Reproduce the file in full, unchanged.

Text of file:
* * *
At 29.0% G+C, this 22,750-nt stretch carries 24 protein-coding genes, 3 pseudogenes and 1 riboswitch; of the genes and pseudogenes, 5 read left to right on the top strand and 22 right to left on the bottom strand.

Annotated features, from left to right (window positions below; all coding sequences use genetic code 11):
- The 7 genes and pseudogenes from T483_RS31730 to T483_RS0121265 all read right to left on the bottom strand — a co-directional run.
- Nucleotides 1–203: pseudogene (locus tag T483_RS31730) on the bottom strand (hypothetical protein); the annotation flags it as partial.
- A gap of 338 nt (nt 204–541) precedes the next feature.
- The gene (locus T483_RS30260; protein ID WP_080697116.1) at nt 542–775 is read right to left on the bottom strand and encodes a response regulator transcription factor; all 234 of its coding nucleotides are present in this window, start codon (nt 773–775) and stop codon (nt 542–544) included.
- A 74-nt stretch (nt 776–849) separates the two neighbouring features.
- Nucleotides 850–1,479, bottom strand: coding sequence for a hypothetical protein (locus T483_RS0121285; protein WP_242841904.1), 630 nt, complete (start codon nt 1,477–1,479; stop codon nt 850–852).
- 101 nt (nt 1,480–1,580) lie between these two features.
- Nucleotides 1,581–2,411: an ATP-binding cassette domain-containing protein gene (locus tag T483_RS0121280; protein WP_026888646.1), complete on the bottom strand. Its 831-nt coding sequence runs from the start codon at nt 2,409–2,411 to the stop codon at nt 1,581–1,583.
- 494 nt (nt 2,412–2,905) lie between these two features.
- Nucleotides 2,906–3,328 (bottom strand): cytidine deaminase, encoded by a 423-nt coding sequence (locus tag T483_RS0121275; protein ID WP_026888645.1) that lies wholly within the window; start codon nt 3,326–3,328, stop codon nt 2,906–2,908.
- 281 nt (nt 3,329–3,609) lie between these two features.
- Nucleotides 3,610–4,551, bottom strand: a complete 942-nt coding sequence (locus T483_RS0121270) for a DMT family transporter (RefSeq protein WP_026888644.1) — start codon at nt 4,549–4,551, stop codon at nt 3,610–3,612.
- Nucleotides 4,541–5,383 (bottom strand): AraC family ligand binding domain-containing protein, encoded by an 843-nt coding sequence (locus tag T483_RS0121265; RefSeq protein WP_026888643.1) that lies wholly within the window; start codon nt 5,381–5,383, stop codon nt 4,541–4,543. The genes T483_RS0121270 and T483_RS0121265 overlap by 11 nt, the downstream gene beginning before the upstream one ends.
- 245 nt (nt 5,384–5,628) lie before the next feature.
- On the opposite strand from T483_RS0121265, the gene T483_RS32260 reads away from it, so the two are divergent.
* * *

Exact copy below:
At 29.0% G+C, this 22,750-nt stretch carries 24 protein-coding genes, 3 pseudogenes and 1 riboswitch; of the genes and pseudogenes, 5 read left to right on the top strand and 22 right to left on the bottom strand.

Annotated features, from left to right (window positions below; all coding sequences use genetic code 11):
- The 7 genes and pseudogenes from T483_RS31730 to T483_RS0121265 all read right to left on the bottom strand — a co-directional run.
- Nucleotides 1–203: pseudogene (locus tag T483_RS31730) on the bottom strand (hypothetical protein); the annotation flags it as partial.
- A gap of 338 nt (nt 204–541) precedes the next feature.
- The gene (locus T483_RS30260; protein ID WP_080697116.1) at nt 542–775 is read right to left on the bottom strand and encodes a response regulator transcription factor; all 234 of its coding nucleotides are present in this window, start codon (nt 773–775) and stop codon (nt 542–544) included.
- A 74-nt stretch (nt 776–849) separates the two neighbouring features.
- Nucleotides 850–1,479, bottom strand: coding sequence for a hypothetical protein (locus T483_RS0121285; protein WP_242841904.1), 630 nt, complete (start codon nt 1,477–1,479; stop codon nt 850–852).
- 101 nt (nt 1,480–1,580) lie between these two features.
- Nucleotides 1,581–2,411: an ATP-binding cassette domain-containing protein gene (locus tag T483_RS0121280; protein WP_026888646.1), complete on the bottom strand. Its 831-nt coding sequence runs from the start codon at nt 2,409–2,411 to the stop codon at nt 1,581–1,583.
- 494 nt (nt 2,412–2,905) lie between these two features.
- Nucleotides 2,906–3,328 (bottom strand): cytidine deaminase, encoded by a 423-nt coding sequence (locus tag T483_RS0121275; protein ID WP_026888645.1) that lies wholly within the window; start codon nt 3,326–3,328, stop codon nt 2,906–2,908.
- 281 nt (nt 3,329–3,609) lie between these two features.
- Nucleotides 3,610–4,551, bottom strand: a complete 942-nt coding sequence (locus T483_RS0121270) for a DMT family transporter (RefSeq protein WP_026888644.1) — start codon at nt 4,549–4,551, stop codon at nt 3,610–3,612.
- Nucleotides 4,541–5,383 (bottom strand): AraC family ligand binding domain-containing protein, encoded by an 843-nt coding sequence (locus tag T483_RS0121265; RefSeq protein WP_026888643.1) that lies wholly within the window; start codon nt 5,381–5,383, stop codon nt 4,541–4,543. The genes T483_RS0121270 and T483_RS0121265 overlap by 11 nt, the downstream gene beginning before the upstream one ends.
- 245 nt (nt 5,384–5,628) lie before the next feature.
- On the opposite strand from T483_RS0121265, the gene T483_RS32260 reads away from it, so the two are divergent.